Once again, high drama and intrigue re-visited the stage of a Charitable Irish Society dinner. Just one month earlier, Roosevelt had unveiled his “court packing” plan to appoint additional justices to the U.S. Supreme Court. This was a blatant attempt to shift the balance away from the more conservative justices who, Roosevelt felt, had overturned and undermined much of his progressive New Deal legislation. This was an extremely controversial proposal that ultimately failed to gain much public support.
Roosevelt’s telephone remarks were to be followed by a speech by FDR’s personal representative, Harold Ickes, Secretary of the Interior. Shortly before the dinner, the Society’s President wrote to Ickes requesting that he not touch upon the “court packing” issue in his address. Ickes refused and threatened to withdraw if he was so restricted.
As it turned out, Ickes was unable to attend the dinner due to illness. Assistant U.S. Attorney General and Roosevelt intimate, Robert Jackson, replaced him. The President later appointed Jackson to the U.S. Supreme Court and during his tenure there, he served as Chief U.S. prosecutor at the Nuremberg war crime trials in Germany. FDR’s son, James Roosevelt, accompanied Jackson to the dinner.
Jackson, because he was a last minute replacement, did not have a prepared speech, but did his best to outline the positive aspects of FDR’s judicial reform plan. According to newspaper accounts, many of the dinner guests were hostile to these thoughts and answered with “subdued booing” during Jackson’s remarks.
Also on the speaking program was Martin Conboy, former U.S. Attorney for the Southern District of New York, and a fellow Democrat and ally of the Roosevelt administration. Yet, on this occasion, Conboy spent most of his speech castigating Roosevelt and tearing into the plan to reform the U.S. Supreme Court.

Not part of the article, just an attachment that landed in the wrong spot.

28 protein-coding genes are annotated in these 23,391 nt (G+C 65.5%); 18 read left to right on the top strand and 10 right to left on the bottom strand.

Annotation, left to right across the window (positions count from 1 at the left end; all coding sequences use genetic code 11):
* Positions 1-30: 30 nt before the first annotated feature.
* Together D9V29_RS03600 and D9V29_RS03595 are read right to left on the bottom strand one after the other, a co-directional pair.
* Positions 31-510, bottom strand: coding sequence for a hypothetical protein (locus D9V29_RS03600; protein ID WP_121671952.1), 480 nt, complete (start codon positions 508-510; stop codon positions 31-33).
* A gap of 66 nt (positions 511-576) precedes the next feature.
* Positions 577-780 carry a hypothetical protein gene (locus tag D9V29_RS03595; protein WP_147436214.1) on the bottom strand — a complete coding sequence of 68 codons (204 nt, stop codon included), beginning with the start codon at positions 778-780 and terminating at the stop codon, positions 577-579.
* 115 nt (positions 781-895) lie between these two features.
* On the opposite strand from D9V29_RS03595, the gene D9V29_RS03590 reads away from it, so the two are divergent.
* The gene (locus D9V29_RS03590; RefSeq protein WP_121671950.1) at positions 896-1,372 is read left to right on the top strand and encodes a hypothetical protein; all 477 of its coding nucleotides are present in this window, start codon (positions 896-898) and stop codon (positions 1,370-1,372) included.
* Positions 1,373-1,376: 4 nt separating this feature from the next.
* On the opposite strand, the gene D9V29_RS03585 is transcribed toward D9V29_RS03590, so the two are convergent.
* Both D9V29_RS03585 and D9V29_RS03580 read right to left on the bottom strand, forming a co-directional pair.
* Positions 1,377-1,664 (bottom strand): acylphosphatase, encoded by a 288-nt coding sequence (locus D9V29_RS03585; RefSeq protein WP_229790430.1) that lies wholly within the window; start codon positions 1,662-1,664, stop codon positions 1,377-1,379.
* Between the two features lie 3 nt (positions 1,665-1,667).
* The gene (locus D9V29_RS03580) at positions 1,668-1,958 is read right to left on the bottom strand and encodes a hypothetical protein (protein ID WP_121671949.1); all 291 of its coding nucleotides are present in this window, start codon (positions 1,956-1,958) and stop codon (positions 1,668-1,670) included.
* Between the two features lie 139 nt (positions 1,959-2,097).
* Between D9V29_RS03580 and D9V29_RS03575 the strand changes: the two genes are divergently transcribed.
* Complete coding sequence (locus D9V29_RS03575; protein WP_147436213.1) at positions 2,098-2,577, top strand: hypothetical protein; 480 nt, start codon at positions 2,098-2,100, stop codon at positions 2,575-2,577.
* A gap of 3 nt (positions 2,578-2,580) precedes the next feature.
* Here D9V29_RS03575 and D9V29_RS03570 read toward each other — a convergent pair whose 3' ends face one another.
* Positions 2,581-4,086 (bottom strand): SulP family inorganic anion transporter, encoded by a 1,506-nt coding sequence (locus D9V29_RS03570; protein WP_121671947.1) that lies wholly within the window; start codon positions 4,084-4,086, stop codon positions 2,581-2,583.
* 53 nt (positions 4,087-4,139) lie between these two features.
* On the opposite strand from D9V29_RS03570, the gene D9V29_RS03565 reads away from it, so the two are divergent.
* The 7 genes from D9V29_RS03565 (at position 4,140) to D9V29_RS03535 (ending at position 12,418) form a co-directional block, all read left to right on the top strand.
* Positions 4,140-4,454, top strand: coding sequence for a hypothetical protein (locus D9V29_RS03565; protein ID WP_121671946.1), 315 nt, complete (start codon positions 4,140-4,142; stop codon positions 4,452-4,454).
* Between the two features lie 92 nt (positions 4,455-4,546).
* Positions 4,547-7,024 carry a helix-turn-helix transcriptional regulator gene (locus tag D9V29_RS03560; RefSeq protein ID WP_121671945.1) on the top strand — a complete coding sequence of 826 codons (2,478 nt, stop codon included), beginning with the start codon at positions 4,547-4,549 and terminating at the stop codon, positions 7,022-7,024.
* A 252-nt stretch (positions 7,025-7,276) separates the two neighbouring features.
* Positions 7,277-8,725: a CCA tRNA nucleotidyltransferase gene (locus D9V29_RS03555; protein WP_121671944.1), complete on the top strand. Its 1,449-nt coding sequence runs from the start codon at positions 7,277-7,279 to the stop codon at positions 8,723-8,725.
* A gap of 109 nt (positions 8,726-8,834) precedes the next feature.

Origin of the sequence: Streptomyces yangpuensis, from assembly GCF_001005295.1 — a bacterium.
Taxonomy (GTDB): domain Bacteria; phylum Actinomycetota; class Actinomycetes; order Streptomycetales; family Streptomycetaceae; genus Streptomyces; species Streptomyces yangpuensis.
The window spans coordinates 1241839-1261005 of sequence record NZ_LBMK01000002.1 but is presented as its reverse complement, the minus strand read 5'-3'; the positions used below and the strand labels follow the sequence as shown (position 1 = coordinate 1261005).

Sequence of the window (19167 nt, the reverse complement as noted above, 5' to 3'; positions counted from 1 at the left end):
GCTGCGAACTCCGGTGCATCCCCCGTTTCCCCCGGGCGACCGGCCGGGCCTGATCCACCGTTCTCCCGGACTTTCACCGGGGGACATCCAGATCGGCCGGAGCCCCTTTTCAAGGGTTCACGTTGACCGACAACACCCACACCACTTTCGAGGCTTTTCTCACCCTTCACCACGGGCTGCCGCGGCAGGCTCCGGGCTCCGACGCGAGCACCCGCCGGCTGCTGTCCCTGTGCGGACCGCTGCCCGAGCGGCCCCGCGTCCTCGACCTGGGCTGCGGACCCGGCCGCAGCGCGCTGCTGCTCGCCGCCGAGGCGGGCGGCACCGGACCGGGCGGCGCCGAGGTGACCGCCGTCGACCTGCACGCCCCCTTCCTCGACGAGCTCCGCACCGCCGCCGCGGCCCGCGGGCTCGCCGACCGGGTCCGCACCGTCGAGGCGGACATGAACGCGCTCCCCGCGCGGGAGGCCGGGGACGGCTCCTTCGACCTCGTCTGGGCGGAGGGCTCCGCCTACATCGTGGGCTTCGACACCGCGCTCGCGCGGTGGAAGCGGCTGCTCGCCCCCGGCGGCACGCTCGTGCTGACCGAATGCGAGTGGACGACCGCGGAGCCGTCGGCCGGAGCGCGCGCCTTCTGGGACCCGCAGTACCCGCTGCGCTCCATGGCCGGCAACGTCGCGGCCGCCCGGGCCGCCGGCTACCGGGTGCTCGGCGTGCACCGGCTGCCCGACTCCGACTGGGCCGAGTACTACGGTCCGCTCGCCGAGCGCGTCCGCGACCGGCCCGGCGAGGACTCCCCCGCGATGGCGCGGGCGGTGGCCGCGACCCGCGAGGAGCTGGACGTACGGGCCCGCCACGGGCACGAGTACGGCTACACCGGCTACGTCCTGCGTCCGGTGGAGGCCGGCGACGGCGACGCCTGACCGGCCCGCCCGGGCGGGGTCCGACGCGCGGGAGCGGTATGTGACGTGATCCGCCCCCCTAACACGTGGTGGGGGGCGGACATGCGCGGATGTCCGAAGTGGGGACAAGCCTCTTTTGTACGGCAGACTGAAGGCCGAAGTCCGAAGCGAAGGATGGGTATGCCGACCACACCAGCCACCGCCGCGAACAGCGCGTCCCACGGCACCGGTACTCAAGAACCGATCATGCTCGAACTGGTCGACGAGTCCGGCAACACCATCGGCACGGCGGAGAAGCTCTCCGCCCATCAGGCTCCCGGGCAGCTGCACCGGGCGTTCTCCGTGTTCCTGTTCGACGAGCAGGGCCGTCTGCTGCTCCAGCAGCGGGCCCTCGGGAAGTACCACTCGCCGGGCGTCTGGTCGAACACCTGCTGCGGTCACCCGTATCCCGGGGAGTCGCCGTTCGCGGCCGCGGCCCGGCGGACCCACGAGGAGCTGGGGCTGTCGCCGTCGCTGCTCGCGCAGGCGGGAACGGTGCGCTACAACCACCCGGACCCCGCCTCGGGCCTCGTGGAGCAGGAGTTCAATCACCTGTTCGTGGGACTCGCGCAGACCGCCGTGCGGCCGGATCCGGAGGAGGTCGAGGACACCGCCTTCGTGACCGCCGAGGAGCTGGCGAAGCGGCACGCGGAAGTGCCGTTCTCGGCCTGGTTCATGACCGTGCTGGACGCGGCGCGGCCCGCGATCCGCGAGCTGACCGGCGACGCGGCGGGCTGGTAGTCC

Harold Ickes later intimated that the Society officials had tried to “set him up” by adding Conboy to the program with the specific intention of embarrassing him. Circumstances spared Ickes from this fate, which fell upon the unsuspecting Robert Jackson.
John Fitzgerald Kennedy
After returning from naval service in World War II, John F. Kennedy, like most of his family, joined the Charitable Irish Society. His brother Joe had been a member along with his father, Joseph P. Kennedy. Both of his grandfathers, Patrick J. Kennedy and John “Honey Fitz” Fitzgerald, were prominent members as well.
Following his election to the U.S. Senate, Kennedy responded to the toast to the United States at the Society’s Dinner in March, 1953. Like many of the “cold warrior” politicians of this era, his remarks centered upon the free world and the encroaching threat of Communism.
There probably was no prouder moment for the Charitable Irish Society than the election to the Presidency of one of its own members in 1960. During his inaugural year as President, Kennedy instituted a formal recognition of Saint Patrick’s Day by hosting a reception at the White House. In making this nod to his Irish heritage, JFK spawned a tradition that continues to this day.
The Society’s chronicles with regard to these Presidential interactions open a window into times long past and the historical events that shaped the cultural and political thinking of the day. We learn some of the reasons that brought people together and the causes that sometimes drew them apart. From the Colonial days through the end of the 20th century, the Charitable Irish Society was a microcosm of life reflected in the larger world.
John P. Rattigan is a Past President and a current member of the Board of the Charitable Irish Society.